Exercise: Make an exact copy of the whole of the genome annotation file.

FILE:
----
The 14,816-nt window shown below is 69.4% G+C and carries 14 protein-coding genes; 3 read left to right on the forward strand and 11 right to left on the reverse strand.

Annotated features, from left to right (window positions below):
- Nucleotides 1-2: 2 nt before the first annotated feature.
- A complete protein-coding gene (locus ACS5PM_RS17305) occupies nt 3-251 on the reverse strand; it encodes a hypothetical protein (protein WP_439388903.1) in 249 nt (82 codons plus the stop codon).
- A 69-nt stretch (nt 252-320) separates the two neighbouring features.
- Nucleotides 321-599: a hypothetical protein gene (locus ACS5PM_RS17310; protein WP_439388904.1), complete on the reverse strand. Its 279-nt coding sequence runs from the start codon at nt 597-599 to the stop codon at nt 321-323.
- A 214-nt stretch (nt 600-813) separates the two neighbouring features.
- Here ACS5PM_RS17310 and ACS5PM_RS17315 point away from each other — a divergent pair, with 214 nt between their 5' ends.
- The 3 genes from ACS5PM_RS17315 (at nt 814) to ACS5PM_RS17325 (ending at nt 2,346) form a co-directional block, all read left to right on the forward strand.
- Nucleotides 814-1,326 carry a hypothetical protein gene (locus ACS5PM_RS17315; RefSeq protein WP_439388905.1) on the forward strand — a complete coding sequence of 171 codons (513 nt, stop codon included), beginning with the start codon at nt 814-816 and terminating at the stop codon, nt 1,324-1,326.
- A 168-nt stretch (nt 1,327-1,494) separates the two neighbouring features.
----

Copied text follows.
The 14,816-nt window shown below is 69.4% G+C and carries 14 protein-coding genes; 3 read left to right on the forward strand and 11 right to left on the reverse strand.

Annotated features, from left to right (window positions below):
- Nucleotides 1-2: 2 nt before the first annotated feature.
- A complete protein-coding gene (locus ACS5PM_RS17305) occupies nt 3-251 on the reverse strand; it encodes a hypothetical protein (protein WP_439388903.1) in 249 nt (82 codons plus the stop codon).
- A 69-nt stretch (nt 252-320) separates the two neighbouring features.
- Nucleotides 321-599: a hypothetical protein gene (locus ACS5PM_RS17310; protein WP_439388904.1), complete on the reverse strand. Its 279-nt coding sequence runs from the start codon at nt 597-599 to the stop codon at nt 321-323.
- A 214-nt stretch (nt 600-813) separates the two neighbouring features.
- Here ACS5PM_RS17310 and ACS5PM_RS17315 point away from each other — a divergent pair, with 214 nt between their 5' ends.
- The 3 genes from ACS5PM_RS17315 (at nt 814) to ACS5PM_RS17325 (ending at nt 2,346) form a co-directional block, all read left to right on the forward strand.
- Nucleotides 814-1,326 carry a hypothetical protein gene (locus ACS5PM_RS17315; RefSeq protein WP_439388905.1) on the forward strand — a complete coding sequence of 171 codons (513 nt, stop codon included), beginning with the start codon at nt 814-816 and terminating at the stop codon, nt 1,324-1,326.
- A 168-nt stretch (nt 1,327-1,494) separates the two neighbouring features.